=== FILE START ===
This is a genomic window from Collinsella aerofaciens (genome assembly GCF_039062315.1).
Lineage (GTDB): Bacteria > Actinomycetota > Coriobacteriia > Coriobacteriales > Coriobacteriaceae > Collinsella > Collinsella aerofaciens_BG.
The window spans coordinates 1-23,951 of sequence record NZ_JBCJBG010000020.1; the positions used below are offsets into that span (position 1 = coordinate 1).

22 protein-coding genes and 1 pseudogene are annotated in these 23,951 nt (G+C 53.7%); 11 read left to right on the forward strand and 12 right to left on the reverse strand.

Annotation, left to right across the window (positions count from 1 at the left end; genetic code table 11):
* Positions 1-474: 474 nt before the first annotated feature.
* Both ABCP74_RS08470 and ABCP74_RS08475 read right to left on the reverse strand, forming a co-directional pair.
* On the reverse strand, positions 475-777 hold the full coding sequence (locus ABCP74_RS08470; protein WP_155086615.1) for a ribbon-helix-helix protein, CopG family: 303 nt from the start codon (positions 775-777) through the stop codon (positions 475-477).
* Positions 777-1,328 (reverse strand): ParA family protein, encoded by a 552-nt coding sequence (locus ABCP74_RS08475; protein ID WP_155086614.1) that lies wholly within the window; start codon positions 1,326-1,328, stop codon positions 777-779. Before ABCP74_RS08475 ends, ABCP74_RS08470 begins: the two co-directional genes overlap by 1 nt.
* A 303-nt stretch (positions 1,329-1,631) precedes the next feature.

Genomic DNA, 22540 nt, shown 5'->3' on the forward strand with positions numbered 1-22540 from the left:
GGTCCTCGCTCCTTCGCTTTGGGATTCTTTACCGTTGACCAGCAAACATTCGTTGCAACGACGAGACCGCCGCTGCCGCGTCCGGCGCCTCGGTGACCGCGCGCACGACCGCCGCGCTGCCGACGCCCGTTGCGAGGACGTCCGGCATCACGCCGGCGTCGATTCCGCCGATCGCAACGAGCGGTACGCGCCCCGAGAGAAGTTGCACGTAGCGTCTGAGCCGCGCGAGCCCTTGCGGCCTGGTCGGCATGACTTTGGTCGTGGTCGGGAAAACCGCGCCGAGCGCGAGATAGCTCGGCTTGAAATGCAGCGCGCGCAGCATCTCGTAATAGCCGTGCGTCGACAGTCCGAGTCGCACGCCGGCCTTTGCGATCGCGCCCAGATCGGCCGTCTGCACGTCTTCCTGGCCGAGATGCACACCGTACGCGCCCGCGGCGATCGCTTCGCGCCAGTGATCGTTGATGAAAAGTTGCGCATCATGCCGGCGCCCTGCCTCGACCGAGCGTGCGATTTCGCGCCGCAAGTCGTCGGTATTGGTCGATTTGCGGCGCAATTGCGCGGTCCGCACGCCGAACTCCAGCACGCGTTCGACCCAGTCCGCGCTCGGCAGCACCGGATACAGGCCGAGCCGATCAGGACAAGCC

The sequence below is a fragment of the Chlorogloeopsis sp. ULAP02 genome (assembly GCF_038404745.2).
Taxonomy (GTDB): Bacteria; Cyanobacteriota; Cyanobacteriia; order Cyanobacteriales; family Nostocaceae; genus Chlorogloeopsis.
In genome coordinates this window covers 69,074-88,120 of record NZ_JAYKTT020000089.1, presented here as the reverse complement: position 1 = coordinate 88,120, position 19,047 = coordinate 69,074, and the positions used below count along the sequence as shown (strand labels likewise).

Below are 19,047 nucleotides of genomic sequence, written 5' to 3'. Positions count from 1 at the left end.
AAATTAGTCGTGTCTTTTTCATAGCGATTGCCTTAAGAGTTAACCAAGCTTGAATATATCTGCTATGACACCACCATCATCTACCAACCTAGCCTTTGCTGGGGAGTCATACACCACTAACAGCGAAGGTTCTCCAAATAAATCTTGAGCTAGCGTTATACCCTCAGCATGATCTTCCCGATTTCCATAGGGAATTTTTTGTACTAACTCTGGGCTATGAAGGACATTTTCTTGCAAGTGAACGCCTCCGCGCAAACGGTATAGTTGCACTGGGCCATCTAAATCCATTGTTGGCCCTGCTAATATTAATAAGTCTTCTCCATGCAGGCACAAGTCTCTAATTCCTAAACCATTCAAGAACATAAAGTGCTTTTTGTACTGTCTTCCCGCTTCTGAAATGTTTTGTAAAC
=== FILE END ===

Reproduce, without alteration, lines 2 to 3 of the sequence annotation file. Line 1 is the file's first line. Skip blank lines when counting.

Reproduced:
Lineage (GTDB): Bacteria > Actinomycetota > Coriobacteriia > Coriobacteriales > Coriobacteriaceae > Collinsella > Collinsella aerofaciens_BG.
The window spans coordinates 1-23,951 of sequence record NZ_JBCJBG010000020.1; the positions used below are offsets into that span (position 1 = coordinate 1).